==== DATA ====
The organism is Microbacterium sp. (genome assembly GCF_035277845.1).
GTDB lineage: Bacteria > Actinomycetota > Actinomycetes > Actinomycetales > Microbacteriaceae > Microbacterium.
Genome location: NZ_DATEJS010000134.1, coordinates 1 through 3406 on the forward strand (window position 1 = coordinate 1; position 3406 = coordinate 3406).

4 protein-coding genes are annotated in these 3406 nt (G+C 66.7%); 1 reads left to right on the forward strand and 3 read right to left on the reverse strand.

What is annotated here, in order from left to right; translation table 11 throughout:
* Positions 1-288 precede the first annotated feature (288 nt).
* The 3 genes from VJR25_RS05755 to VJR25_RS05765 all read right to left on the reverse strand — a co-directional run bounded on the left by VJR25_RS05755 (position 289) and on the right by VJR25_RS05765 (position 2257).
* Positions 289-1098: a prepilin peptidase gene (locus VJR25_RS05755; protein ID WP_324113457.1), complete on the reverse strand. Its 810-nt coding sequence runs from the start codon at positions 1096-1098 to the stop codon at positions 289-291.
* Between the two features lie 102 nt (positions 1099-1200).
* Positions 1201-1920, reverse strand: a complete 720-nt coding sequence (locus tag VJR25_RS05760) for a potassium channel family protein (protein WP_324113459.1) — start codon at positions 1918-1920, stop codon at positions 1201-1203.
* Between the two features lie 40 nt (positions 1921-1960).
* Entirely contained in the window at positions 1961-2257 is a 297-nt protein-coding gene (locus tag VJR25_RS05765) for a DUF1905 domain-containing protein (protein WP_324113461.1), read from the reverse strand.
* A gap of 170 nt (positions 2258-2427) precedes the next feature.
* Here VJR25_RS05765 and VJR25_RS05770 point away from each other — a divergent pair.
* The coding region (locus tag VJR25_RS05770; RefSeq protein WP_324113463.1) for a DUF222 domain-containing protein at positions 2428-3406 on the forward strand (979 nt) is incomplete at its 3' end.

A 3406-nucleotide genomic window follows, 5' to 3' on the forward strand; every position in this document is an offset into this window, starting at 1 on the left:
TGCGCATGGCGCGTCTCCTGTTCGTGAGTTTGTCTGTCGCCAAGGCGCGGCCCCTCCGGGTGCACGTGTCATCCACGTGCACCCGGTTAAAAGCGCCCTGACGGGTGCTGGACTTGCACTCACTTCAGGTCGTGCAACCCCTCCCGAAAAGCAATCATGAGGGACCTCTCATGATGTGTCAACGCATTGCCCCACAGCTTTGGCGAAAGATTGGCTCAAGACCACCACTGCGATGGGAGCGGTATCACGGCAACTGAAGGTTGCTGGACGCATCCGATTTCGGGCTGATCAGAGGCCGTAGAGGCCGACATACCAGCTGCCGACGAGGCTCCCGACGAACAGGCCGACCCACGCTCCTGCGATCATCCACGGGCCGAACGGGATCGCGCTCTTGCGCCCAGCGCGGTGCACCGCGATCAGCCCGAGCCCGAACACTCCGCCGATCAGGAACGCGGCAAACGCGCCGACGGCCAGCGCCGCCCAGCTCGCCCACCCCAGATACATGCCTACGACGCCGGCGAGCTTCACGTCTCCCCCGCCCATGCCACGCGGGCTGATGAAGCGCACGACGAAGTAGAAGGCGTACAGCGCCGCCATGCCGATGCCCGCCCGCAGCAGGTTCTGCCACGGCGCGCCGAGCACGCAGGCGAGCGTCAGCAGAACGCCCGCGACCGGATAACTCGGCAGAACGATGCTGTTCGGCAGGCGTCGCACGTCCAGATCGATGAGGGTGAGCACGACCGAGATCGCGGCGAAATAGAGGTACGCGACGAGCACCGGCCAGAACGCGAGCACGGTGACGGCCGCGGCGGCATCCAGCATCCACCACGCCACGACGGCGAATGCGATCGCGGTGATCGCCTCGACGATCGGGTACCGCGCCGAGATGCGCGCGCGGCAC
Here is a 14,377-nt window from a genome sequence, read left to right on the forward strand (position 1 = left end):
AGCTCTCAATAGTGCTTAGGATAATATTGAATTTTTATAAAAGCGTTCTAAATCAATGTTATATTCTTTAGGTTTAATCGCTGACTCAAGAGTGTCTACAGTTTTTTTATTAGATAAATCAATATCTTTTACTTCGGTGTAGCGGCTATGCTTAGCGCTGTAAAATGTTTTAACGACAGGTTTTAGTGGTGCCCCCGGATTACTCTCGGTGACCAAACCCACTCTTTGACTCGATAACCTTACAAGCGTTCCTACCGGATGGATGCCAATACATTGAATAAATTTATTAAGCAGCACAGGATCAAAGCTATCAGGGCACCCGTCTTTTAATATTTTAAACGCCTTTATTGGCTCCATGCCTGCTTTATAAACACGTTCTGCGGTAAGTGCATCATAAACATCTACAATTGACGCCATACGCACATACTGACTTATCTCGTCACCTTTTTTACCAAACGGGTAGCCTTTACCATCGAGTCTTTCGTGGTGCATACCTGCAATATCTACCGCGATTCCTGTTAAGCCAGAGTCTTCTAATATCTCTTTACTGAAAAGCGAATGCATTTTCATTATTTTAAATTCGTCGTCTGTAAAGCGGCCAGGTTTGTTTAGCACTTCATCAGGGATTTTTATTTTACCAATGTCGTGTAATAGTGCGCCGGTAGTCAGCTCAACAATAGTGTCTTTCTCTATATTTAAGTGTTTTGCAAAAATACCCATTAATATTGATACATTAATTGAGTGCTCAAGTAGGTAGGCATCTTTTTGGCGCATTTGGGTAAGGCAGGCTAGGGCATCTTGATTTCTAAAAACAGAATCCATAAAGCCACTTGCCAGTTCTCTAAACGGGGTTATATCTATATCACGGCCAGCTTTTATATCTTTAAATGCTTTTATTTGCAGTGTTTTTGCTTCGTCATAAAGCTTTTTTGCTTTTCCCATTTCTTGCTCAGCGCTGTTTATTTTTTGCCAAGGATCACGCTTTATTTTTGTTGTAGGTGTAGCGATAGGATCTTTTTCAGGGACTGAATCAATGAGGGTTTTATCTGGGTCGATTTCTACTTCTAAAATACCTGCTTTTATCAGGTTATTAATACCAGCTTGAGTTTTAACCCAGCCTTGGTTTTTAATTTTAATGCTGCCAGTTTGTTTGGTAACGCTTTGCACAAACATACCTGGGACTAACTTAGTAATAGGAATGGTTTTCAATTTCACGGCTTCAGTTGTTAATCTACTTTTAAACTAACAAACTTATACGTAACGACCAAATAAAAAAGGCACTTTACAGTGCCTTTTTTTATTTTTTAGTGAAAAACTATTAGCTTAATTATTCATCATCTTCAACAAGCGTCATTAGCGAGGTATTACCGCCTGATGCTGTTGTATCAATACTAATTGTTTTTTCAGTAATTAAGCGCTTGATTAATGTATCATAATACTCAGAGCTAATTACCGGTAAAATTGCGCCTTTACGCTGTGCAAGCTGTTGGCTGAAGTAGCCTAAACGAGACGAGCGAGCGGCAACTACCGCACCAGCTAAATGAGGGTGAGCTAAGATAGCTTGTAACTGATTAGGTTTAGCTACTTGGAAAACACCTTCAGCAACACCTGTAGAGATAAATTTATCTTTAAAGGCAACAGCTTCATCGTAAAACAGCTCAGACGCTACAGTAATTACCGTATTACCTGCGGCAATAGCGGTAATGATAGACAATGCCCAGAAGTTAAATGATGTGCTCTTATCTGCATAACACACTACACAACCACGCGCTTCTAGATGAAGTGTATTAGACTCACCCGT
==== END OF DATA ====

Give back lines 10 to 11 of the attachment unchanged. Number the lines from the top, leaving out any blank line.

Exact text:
* Positions 1201-1920, reverse strand: a complete 720-nt coding sequence (locus tag VJR25_RS05760) for a potassium channel family protein (protein WP_324113459.1) — start codon at positions 1918-1920, stop codon at positions 1201-1203.
* Between the two features lie 40 nt (positions 1921-1960).